Face masks. Hand sanitisers. Social distancing. COVID has brought a whirlwind of new regulations into the lives of business owners this past year, and it feels like things are never going to let up.
If you’re wondering what these adapting health and safety guidelines mean for your business, then look no further; we’re here to give you the lowdown on COVID business criminal law.
Is COVID Negligence a Criminal Act?
In short, yes. Duty of Care is a legal obligation and something that all business owners and employees must take seriously to avoid fines, closure or prosecution.
Section 33 of the Health and Safety at Work Act 1974 makes it a criminal offence for a business to breach their obligations to protect the wellbeing of their workers and the public. Since wellbeing is contextual to environmental circumstances, this includes risks associated with the recent pandemic outbreak.
Who is Liable in the Event of a Health & Safety Failure?
In essence, anyone and everyone is liable: employers, the self-employed, owners of premises used as a workplace, individual employees and anyone who causes another to breach safety legislation are all potentially criminally responsible.
A company, as a legal “person”, can also be prosecuted – in fact, much health and safety enforcement is focussed on organisations rather than individuals.
What Are the Costs of a COVID Fine?
The maximum fixed penalty under current regulations is £10,0000. Fines are issued on a sliding scale: £1000 first offence, £2000 second offence, £4000 third offence and £10000 for each subsequent offence.
In the summer of 2020, the Health and Safety Executive (HSE) received £14m extra funding for regulating and enforcing health and safety legislation. The Government introduced new requirements for certain businesses and gave Local Authorities the power to issue fixed penalties and prohibition notices for breaches.
The HSE are currently carrying out spot checks and inspections on all types of businesses in all areas to ensure they are COVID-secure.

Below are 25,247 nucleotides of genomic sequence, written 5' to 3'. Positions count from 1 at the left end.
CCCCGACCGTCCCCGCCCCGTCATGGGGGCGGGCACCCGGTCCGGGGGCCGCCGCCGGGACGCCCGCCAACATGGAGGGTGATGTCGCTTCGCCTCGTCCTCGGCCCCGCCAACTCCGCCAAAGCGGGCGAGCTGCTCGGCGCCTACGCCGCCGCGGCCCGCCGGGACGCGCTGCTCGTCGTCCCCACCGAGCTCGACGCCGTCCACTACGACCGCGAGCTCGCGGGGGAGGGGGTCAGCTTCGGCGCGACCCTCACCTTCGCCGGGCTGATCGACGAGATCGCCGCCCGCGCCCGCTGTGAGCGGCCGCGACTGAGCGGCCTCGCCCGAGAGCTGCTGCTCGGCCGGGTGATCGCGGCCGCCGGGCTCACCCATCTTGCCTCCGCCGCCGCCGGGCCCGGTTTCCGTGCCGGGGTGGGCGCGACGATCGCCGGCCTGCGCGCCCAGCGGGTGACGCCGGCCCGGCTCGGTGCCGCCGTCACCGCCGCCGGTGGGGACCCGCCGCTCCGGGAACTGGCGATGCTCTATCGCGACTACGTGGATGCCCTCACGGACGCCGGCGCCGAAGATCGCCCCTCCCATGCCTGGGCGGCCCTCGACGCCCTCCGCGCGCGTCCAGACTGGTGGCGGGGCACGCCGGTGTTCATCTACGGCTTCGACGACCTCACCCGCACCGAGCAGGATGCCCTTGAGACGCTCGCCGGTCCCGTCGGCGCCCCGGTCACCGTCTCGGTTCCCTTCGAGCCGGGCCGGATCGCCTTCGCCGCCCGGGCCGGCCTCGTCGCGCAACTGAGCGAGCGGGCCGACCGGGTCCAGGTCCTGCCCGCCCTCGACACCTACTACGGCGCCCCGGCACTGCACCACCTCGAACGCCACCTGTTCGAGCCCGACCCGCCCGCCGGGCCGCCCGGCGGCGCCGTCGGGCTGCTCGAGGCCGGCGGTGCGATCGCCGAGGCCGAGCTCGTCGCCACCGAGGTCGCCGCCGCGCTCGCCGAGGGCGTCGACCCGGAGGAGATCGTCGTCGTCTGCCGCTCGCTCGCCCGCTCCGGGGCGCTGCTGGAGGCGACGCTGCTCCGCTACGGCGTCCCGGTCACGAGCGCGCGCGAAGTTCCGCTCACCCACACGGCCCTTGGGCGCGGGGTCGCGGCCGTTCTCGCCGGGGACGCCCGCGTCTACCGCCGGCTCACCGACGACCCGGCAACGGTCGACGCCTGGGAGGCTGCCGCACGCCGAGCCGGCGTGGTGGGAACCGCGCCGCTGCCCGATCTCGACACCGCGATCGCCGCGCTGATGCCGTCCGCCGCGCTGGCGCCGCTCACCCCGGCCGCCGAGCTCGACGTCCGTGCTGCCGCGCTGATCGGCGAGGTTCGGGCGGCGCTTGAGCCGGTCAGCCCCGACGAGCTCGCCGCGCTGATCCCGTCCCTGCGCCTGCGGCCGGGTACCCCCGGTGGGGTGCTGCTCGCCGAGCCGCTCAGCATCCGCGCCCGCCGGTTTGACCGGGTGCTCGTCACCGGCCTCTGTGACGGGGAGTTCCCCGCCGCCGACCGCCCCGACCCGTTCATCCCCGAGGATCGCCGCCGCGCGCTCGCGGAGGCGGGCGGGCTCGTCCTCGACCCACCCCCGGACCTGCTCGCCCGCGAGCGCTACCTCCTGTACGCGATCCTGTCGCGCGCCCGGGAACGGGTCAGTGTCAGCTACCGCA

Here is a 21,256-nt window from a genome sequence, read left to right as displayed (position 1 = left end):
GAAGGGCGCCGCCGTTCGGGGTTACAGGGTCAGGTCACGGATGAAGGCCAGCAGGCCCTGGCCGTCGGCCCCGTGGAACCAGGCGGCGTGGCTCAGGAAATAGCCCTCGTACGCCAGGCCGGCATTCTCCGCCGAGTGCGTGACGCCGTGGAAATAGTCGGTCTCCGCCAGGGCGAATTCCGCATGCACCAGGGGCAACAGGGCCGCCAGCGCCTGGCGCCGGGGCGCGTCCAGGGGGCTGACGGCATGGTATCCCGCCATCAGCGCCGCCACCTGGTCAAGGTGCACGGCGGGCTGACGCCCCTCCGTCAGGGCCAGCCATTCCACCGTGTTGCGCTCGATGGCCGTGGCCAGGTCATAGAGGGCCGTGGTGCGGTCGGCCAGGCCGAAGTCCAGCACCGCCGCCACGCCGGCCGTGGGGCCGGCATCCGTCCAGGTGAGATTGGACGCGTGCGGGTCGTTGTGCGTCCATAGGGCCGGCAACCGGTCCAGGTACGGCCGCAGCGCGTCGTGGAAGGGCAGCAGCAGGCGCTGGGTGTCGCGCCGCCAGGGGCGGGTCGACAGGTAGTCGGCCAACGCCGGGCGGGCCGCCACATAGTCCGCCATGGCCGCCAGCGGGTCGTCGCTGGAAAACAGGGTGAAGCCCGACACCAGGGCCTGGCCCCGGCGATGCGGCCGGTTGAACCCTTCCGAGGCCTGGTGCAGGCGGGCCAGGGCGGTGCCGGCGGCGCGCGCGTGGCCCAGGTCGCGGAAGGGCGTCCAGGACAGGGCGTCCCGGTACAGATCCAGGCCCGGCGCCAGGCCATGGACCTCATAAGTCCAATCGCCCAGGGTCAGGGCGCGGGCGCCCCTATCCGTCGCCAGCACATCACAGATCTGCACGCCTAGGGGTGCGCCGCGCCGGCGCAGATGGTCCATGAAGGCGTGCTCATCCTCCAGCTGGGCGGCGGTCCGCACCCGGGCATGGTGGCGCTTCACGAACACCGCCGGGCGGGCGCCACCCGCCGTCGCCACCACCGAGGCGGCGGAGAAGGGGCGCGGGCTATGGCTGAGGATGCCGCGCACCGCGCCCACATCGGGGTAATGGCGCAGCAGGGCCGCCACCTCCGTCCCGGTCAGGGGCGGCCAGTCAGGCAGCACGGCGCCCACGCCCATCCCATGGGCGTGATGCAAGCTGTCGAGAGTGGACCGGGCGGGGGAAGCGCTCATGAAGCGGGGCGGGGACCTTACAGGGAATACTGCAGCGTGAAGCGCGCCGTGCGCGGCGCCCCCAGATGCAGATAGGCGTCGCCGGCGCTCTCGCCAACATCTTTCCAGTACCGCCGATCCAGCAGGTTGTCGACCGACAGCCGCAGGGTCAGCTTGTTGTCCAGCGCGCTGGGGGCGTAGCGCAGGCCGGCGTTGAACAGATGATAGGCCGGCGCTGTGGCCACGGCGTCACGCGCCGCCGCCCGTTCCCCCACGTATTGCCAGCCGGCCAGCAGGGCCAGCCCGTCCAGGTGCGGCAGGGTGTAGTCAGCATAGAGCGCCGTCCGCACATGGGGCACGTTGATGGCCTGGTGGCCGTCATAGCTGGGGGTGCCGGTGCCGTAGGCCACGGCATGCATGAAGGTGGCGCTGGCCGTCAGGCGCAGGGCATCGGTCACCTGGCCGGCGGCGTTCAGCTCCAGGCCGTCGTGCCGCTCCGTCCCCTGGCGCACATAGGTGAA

Could Your Business Be Prosecuted?
A prosecution will occur if there is sufficient evidence to provide a realistic prospect of a conviction and if a prosecution is in the public interest.
Now, don’t shrug off COVID as non-evidential. While it can be difficult to identify the source of a COVID infection in any given incident, any business failure to assess COVID risks can be sufficient evidence to justify a prosecution.
How to Protect Your Business
The legislation is reasonable and doesn’t require businesses to completely eliminate the risk of COVID; instead, sufficient systems and processes must be in place to manage risks.
As long as clear, effective and documented procedures are regularly followed to protect people from harm, then you can rest easy knowing your business is meeting requirements.
COVID Safety Top Tips
We’ve compiled a list of necessary practices in line with HSE expectations to ensure your business is safe from negligence:
- Conduct and document a risk assessment – this is to identify your workplace’s needs, like a maximum capacity that must be adhered to
- Facilitate social distancing with an adapted layout, clear spatial markings and one-way systems
- Have sufficient hygiene provisions available to all, from hand cleaning stations to antibacterial cleaning supplies
- Enforce face coverings – ensure your staff adhere to the rules and make the rules clear for all visitors (offering these provisions in your workplace is a good idea if financially feasible)